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The Lighthouse: Movie Review

Director Robert Eggers sophomore feature film, “The Lighthouse” is unlike anything I have seen in recent years. Much like his debut with 2015’s “The Witch”, this is a slow, dark, and unsettling period piece that will intoxicate some and turn off others. Despite Eggers extraordinary vision as a filmmaker two daring, no-hold-back performances by Willem Dafoe and Robert Pattinson, I must say, I found myself falling into the latter category.

Set in the late 1800’s, two men are dropped off on an isolated island to work as lighthouse keepers for four weeks. Thomas Wake (Dafoe) has been a wickie for many years, but Ephraim Winslow’s (Pattinson) past is much more of a mystery. Judging by hallucinations he has early on, we know it has something to do with tree logs. Wake likes to drink and talk during his meals with Winslow, even though his new work partner prefers to be the silent type.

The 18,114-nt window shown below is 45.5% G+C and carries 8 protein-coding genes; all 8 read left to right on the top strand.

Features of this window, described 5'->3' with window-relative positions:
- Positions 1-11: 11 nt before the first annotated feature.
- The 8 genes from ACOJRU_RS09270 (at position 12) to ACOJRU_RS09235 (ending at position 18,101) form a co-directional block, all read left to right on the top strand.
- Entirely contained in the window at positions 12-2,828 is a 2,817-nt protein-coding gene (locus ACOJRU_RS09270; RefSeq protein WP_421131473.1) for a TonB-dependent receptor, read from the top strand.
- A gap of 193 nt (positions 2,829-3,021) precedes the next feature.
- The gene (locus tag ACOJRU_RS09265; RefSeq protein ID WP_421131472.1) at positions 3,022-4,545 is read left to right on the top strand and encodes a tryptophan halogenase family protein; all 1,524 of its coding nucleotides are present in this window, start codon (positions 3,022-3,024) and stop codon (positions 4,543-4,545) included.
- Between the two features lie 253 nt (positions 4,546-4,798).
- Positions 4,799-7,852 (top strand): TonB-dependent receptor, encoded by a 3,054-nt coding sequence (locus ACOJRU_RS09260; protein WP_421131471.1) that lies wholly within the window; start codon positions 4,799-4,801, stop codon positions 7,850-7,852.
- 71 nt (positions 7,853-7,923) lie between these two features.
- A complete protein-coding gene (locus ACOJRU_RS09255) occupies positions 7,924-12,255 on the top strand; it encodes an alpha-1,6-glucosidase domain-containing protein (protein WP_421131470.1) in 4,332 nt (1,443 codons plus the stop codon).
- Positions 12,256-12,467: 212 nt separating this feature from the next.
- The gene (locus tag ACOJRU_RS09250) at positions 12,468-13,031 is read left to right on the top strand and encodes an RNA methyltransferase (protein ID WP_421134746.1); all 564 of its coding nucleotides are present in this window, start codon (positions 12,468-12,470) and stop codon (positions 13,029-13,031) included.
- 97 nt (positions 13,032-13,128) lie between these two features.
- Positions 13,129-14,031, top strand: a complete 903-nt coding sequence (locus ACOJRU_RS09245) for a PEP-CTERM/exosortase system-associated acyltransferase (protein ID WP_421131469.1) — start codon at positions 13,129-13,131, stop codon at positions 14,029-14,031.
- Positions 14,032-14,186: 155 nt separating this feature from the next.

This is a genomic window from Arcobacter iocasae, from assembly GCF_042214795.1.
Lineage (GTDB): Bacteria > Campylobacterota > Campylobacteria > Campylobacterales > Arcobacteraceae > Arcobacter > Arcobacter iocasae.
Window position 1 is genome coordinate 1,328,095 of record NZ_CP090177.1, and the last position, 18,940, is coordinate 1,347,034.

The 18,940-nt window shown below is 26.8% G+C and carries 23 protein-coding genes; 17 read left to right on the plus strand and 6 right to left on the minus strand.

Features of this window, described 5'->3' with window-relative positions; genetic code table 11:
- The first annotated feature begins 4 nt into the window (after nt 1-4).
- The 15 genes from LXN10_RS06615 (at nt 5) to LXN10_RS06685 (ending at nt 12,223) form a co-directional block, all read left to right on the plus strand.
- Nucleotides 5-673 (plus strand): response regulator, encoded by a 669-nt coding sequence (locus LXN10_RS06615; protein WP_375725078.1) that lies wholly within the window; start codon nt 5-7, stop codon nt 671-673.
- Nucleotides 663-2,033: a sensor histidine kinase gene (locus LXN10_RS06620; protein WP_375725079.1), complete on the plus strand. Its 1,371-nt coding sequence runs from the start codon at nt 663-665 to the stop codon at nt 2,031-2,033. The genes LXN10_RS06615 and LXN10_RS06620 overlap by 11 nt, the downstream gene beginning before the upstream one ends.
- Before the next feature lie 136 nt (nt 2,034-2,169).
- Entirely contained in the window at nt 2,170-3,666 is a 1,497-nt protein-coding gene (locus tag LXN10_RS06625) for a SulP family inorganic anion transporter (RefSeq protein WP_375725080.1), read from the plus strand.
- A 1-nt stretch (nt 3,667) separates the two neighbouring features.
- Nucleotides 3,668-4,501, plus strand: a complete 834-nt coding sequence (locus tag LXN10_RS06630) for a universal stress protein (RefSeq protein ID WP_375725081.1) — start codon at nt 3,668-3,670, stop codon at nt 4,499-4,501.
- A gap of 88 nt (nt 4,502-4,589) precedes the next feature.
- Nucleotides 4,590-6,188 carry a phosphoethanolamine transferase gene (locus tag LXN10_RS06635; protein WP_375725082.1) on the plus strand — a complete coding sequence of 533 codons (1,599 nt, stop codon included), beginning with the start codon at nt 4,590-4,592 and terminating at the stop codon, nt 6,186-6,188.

Wake’s biggest rule is that he is the only one to work the lighthouse lamp, while Winslow takes care of the taxing labor, including wheeling heavy coal, carrying oil up a tall spiral staircase to fill the lamp and making sure their home is always clean. Winslow may not be too keen on doing the heavy lifting but since Wake is his superior, he does what he is told.

As the story moves forward, “The Lighthouse” becomes weirder and weirder. Much like the characters, we do not know what is real and what is a hallucination. There is some truly weird stuff going on in this film, including a sequence in which we see Winslow having sex with a mermaid. If you ever wondered what genitals would look like on a mermaid, “The Lighthouse” answers that question. Early on, Wake tells Winslow that if he kills a seagull, that it will cause misfortune for them. Well, Winslow doesn’t take that advise and we get a pretty brutal seagull death, which is followed by a downward spiral for both men.

Dafoe and Pattinson are absolutely, brilliant here and the way they play-off-of each other is just remarkable and sometimes hilarious. The insanity feels all too real, and I found myself most impressed by Pattinson who I wasn’t sure could dig this deep.  If these actors had not been cast, “The Lighthouse” could have been unwatchable for me.  I just wish Eggers’ film was nearly as fascinating as his stars who basically have the whole film to themselves. Fans of Dafoe and Pattinson may want to give “The Lighthouse” a chance if they feel the urge to see two deliriously wonderful turns from both actors.

By: Marc Ferman